Alright, I decided to get a replacement card. I can get a powercolor Radeon 9250 for 30 euros, and an EVGA FX5200 for 35 euros. Which one should I get? I really don't want to spend any more money, since it's just a temporary replacement card and I can live without the latest games.
August 11, 2006 9:53:37 PM

Go for the 9250. The 5200 is really not very good. In that product generation, the ATI cards swept the board, and often were less expensive. Not to mention that the 9250s had more features compared to the 5200s. I have seen both side by side and the 9250 is much better as far as having more options that you can enable while still having a playable framerate.

Good luck in saving for the new card! Which one did you intend to get, if you don't mind me asking?

P.S.
Normally, I wouldn't recommend going from NVidia to ATI or vice versa due to driver issues, but I think that it is warranted in this case due to the vast difference between the two. Just make sure to get rid of all traces of the old driver before you start installing the new one, and that includes a restart. Some issues can happen that are difficult to resolve, and it is always easier to do the right thing first rather than doing the wrong thing twice and then the right thing once.
August 11, 2006 10:19:46 PM

Quote:
Go for the 9250. The 5200 is really not very good. In that product generation, the ATI cards swept the board, and often were less expensive. Not to mention that the 9250s had more features compared to the 5200s. I have seen both side by side and the 9250 is much better as far as having more options that you can enable while still having a playable framerate.

Good luck in saving for the new card! Which one did you intend to get, if you don't mind me asking?

P.S.
Normally, I wouldn't recommend going from NVidia to ATI or vice versa due to driver issues, but I think that it is warranted in this case due to the vast difference between the two. Just make sure to get rid of all traces of the old driver before you start installing the new one, and that includes a restart. Some issues can happen that are difficult to resolve, and it is always easier to do the right thing first rather than doing the wrong thing twice and then the right thing once.


Thanks! I'll remove the nvidia drivers with Driver Cleaner in safe mode, reboot in safe mode to install the ATI drivers and reboot again. Is that the proper method?

I am probably going to get a 6600GT or 6800LE (And this time I will NOT touch the VRM heatsink!) when I get the money. I might also consider a X1600 or different ATI card, but I'd have to do some price checks and read a couple of reviews first, since I've never owned an ATI card before. The 9250 will allow me to experiment with their drivers a bit. :) 
August 12, 2006 12:31:16 AM

Quote:
Thanks! I'll remove the nvidia drivers with Driver Cleaner in safe mode, reboot in safe mode to install the ATI drivers and reboot again. Is that the proper method?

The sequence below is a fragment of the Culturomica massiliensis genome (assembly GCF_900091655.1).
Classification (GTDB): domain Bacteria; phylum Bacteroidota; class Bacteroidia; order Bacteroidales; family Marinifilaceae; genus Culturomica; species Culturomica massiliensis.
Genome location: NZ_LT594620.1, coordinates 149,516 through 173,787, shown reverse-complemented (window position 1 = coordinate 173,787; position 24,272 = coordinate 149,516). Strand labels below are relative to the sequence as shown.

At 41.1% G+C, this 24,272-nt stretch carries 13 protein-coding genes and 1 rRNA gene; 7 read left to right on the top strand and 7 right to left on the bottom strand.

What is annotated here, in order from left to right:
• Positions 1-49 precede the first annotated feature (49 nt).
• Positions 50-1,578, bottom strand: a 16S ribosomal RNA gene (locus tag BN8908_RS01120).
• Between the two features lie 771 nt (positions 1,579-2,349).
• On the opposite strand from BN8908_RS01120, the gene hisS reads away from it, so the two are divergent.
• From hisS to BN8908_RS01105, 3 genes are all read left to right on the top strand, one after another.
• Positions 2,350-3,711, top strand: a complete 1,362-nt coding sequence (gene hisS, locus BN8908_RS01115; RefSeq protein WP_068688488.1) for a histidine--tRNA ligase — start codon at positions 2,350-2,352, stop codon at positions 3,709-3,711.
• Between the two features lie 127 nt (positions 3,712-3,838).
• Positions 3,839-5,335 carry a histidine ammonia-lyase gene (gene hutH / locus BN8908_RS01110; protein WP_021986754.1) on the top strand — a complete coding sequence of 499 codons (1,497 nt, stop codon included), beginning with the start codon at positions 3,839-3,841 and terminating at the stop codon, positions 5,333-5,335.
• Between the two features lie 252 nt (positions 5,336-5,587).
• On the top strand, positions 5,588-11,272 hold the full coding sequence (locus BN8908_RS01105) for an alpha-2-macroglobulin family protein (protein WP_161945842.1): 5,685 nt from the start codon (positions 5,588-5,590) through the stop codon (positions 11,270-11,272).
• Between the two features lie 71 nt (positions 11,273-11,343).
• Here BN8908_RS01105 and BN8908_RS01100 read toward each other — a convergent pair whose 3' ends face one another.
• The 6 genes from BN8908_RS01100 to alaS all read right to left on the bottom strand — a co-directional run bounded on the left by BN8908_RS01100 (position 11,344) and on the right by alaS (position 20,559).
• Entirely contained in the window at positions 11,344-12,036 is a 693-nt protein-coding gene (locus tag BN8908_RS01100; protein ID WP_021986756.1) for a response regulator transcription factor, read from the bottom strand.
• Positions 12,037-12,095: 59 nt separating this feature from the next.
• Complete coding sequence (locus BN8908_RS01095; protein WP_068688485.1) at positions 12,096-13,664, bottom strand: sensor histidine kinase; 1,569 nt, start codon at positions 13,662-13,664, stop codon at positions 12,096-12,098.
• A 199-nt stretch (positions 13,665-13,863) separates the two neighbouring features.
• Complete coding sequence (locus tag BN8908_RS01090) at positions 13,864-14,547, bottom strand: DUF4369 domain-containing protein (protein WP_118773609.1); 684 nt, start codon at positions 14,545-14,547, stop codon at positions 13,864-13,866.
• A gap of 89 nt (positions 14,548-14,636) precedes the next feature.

You got it.

Good luck with the experimentation! Fortunately you will be getting a card that it won't be too horrible if it burns out. And by that I mean the 9250. But make sure your new one is on the way before you start doing it. You don't want another thing happening like what caused this problem now, do you?

Hopefully you will have a good experience with the ati stuff. Get a feel for it, as the ATI cards have been dominating recently, and anything within a college student's budget will rock, comparitavely. Have fun!

Edit:
I just saw which ATI card you were looking at. If it is within your budget, go for the X1600. It's the latest generation and will have better specs than the last generation's (6600) cards.
August 12, 2006 7:04:36 AM

Quote:

Edit:
I just saw which ATI card you were looking at. If it is within your budget, go for the X1600. It's the latest generation and will have better specs than the last generation's (6600) cards.


I might just do that. :)  The X1600pro is pretty cheap and has good specs for its price! One thing though.. Is there going to be an AGP version of the X1650XT? If so, then do you know how much it will cost?
August 12, 2006 9:33:57 AM

Quote:
is the corruption on the screen a bunch of blocks that are one of the RGB colors?


I can't remember exactly which colors, but the RGB colors were definitely there. Most of the screen was white though.

By the way.. I'm having some trouble with the ATI drivers! o.0 I removed the Nvidia drivers in safe mode, and rebooted ins afe mode to install the drivers.. However, I couldn't install them. Probably because the .net framework doesn't work properly in Safe Mode. So I rebooted and installed the drivers in Windows XP. I rebooted again, and for some reason my screen resolution is 800x600 and the colours are 4 bits per pixel. I can't seem to change those option with the Catalyst Control center or with Windows. Also, CCC told me it did not support my drivers. I installed Catalyst 6.5, since it was the latest version that supported the 9250.

EDIT: Alright, I don't know what went wrong the first time, but I fixed it by uninstalling both the drivers and the CCC, and only installing the drivers. Everything works fine now, though I don't have the CCC.. is it required?